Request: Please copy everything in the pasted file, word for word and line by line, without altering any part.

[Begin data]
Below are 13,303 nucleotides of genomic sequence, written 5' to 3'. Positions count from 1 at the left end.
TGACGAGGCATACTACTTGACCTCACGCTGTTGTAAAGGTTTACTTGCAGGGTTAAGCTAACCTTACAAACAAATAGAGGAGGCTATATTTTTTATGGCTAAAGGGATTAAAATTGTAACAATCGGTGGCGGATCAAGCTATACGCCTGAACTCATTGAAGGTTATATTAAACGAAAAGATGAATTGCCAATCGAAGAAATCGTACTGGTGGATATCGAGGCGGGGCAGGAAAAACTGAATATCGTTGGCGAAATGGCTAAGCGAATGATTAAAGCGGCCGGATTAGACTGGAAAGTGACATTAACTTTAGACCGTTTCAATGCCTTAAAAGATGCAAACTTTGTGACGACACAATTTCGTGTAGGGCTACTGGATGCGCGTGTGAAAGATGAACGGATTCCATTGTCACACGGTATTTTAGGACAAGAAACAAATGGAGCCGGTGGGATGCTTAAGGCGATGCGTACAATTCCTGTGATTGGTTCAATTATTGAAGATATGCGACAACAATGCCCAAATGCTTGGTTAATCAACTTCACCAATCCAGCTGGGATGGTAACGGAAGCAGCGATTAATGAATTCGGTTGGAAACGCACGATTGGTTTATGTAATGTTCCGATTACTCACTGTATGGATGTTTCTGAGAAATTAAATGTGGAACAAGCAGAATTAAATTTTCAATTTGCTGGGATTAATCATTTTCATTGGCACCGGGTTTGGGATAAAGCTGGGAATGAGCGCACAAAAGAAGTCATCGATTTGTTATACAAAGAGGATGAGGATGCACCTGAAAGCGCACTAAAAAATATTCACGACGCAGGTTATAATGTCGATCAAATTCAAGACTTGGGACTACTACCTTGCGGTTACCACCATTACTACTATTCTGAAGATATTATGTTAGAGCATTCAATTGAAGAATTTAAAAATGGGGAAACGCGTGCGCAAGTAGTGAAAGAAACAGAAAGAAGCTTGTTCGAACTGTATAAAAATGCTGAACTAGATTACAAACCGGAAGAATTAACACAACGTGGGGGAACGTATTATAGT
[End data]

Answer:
Below are 13,303 nucleotides of genomic sequence, written 5' to 3'. Positions count from 1 at the left end.
TGACGAGGCATACTACTTGACCTCACGCTGTTGTAAAGGTTTACTTGCAGGGTTAAGCTAACCTTACAAACAAATAGAGGAGGCTATATTTTTTATGGCTAAAGGGATTAAAATTGTAACAATCGGTGGCGGATCAAGCTATACGCCTGAACTCATTGAAGGTTATATTAAACGAAAAGATGAATTGCCAATCGAAGAAATCGTACTGGTGGATATCGAGGCGGGGCAGGAAAAACTGAATATCGTTGGCGAAATGGCTAAGCGAATGATTAAAGCGGCCGGATTAGACTGGAAAGTGACATTAACTTTAGACCGTTTCAATGCCTTAAAAGATGCAAACTTTGTGACGACACAATTTCGTGTAGGGCTACTGGATGCGCGTGTGAAAGATGAACGGATTCCATTGTCACACGGTATTTTAGGACAAGAAACAAATGGAGCCGGTGGGATGCTTAAGGCGATGCGTACAATTCCTGTGATTGGTTCAATTATTGAAGATATGCGACAACAATGCCCAAATGCTTGGTTAATCAACTTCACCAATCCAGCTGGGATGGTAACGGAAGCAGCGATTAATGAATTCGGTTGGAAACGCACGATTGGTTTATGTAATGTTCCGATTACTCACTGTATGGATGTTTCTGAGAAATTAAATGTGGAACAAGCAGAATTAAATTTTCAATTTGCTGGGATTAATCATTTTCATTGGCACCGGGTTTGGGATAAAGCTGGGAATGAGCGCACAAAAGAAGTCATCGATTTGTTATACAAAGAGGATGAGGATGCACCTGAAAGCGCACTAAAAAATATTCACGACGCAGGTTATAATGTCGATCAAATTCAAGACTTGGGACTACTACCTTGCGGTTACCACCATTACTACTATTCTGAAGATATTATGTTAGAGCATTCAATTGAAGAATTTAAAAATGGGGAAACGCGTGCGCAAGTAGTGAAAGAAACAGAAAGAAGCTTGTTCGAACTGTATAAAAATGCTGAACTAGATTACAAACCGGAAGAATTAACACAACGTGGGGGAACGTATTATAGT